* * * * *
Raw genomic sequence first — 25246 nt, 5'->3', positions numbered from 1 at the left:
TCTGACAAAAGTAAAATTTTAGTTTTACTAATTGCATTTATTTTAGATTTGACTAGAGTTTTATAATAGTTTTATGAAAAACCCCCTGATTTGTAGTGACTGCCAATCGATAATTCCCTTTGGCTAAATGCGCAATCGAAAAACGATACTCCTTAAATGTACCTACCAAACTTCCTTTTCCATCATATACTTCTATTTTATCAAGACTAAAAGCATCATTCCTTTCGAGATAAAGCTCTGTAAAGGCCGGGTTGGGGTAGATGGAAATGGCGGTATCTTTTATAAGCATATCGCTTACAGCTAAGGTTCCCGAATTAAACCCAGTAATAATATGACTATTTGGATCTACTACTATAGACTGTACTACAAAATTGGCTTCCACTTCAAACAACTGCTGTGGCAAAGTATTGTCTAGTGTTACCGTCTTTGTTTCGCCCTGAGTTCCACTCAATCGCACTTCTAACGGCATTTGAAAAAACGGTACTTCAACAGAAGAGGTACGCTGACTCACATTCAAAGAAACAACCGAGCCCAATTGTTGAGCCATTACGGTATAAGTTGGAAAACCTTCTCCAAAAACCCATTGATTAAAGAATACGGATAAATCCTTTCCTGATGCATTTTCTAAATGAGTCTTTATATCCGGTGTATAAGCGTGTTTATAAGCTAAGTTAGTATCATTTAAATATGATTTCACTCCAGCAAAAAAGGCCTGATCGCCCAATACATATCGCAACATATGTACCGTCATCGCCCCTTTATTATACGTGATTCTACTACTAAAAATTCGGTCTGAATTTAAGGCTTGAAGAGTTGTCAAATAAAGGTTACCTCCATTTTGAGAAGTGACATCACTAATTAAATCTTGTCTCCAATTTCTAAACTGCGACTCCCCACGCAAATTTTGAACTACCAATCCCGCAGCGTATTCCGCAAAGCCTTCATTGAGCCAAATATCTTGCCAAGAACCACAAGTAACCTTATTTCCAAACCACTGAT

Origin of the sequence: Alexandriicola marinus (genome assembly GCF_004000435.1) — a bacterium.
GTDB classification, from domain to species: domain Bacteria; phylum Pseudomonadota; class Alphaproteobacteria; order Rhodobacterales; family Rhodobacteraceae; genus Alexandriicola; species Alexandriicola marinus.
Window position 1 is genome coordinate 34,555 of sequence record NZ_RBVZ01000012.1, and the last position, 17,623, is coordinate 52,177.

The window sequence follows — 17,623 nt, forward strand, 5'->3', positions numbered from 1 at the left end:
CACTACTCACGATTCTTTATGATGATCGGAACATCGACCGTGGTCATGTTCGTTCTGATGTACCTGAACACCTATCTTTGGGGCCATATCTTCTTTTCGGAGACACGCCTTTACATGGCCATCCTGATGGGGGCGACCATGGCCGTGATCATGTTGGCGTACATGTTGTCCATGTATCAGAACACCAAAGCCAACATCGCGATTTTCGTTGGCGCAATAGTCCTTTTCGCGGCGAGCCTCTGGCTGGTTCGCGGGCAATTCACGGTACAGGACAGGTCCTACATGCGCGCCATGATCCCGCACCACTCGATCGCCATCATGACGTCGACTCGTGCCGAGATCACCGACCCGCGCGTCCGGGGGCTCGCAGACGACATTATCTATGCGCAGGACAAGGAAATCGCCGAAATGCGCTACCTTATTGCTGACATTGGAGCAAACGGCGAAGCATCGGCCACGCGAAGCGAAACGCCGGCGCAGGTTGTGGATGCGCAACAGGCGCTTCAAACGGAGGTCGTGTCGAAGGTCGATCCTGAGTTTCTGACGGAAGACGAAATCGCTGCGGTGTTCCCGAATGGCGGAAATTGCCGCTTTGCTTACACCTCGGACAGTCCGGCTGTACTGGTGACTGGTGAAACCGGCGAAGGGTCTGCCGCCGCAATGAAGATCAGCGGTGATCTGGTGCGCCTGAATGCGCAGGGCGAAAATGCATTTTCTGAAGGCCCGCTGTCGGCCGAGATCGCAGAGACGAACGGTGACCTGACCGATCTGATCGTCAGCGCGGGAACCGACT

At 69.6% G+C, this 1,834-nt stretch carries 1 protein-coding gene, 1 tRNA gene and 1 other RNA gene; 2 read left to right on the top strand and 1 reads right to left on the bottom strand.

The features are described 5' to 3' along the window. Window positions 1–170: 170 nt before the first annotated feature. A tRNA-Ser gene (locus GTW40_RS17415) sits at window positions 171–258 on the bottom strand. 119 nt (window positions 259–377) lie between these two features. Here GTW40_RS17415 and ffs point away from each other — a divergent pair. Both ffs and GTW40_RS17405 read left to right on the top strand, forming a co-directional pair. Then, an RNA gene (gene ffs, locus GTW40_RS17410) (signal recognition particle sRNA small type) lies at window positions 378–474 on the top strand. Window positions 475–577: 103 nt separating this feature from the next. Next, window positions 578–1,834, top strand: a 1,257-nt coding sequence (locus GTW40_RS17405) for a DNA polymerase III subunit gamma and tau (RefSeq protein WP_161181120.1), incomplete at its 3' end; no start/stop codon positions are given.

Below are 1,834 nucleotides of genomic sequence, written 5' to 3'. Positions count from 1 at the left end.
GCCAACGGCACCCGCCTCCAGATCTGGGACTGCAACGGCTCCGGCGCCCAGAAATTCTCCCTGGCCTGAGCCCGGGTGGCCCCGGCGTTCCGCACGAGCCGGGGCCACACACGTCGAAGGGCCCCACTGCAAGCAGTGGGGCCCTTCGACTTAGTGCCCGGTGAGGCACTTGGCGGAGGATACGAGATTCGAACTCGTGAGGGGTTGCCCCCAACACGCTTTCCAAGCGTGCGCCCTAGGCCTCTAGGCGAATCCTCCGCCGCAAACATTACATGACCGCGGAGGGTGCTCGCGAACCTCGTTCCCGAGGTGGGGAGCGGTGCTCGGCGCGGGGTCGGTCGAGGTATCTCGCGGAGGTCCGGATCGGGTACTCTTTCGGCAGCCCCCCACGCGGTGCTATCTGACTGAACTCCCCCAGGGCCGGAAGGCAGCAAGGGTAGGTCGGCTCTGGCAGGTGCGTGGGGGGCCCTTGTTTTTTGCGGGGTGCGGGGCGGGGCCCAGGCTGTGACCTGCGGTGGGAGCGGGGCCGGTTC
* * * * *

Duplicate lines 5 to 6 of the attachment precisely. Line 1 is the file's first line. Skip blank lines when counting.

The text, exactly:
Window position 1 is genome coordinate 34,555 of sequence record NZ_RBVZ01000012.1, and the last position, 17,623, is coordinate 52,177.

The window sequence follows — 17,623 nt, forward strand, 5'->3', positions numbered from 1 at the left end: